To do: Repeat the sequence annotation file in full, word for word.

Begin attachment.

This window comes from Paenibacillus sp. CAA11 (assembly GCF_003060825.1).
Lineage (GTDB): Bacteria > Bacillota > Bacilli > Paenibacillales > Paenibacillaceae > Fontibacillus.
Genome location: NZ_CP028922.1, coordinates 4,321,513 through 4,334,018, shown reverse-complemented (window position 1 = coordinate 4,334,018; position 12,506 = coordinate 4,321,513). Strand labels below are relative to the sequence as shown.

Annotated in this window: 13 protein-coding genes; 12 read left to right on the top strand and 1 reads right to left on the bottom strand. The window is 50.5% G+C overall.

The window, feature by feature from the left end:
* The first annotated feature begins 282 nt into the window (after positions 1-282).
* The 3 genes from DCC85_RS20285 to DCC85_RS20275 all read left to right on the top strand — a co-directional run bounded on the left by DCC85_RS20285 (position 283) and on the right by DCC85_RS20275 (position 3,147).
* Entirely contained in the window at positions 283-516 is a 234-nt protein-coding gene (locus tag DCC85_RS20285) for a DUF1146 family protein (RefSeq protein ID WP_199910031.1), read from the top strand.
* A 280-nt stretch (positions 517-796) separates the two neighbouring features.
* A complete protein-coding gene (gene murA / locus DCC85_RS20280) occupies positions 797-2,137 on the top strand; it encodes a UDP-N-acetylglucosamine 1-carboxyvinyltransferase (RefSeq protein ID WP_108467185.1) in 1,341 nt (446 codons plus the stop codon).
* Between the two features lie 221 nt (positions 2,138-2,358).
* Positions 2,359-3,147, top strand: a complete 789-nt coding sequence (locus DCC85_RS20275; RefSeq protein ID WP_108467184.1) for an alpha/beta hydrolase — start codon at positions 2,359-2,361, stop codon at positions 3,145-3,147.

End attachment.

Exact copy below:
This window comes from Paenibacillus sp. CAA11 (assembly GCF_003060825.1).
Lineage (GTDB): Bacteria > Bacillota > Bacilli > Paenibacillales > Paenibacillaceae > Fontibacillus.
Genome location: NZ_CP028922.1, coordinates 4,321,513 through 4,334,018, shown reverse-complemented (window position 1 = coordinate 4,334,018; position 12,506 = coordinate 4,321,513). Strand labels below are relative to the sequence as shown.

Annotated in this window: 13 protein-coding genes; 12 read left to right on the top strand and 1 reads right to left on the bottom strand. The window is 50.5% G+C overall.

The window, feature by feature from the left end:
* The first annotated feature begins 282 nt into the window (after positions 1-282).
* The 3 genes from DCC85_RS20285 to DCC85_RS20275 all read left to right on the top strand — a co-directional run bounded on the left by DCC85_RS20285 (position 283) and on the right by DCC85_RS20275 (position 3,147).
* Entirely contained in the window at positions 283-516 is a 234-nt protein-coding gene (locus tag DCC85_RS20285) for a DUF1146 family protein (RefSeq protein ID WP_199910031.1), read from the top strand.
* A 280-nt stretch (positions 517-796) separates the two neighbouring features.
* A complete protein-coding gene (gene murA / locus DCC85_RS20280) occupies positions 797-2,137 on the top strand; it encodes a UDP-N-acetylglucosamine 1-carboxyvinyltransferase (RefSeq protein ID WP_108467185.1) in 1,341 nt (446 codons plus the stop codon).
* Between the two features lie 221 nt (positions 2,138-2,358).
* Positions 2,359-3,147, top strand: a complete 789-nt coding sequence (locus DCC85_RS20275; RefSeq protein ID WP_108467184.1) for an alpha/beta hydrolase — start codon at positions 2,359-2,361, stop codon at positions 3,145-3,147.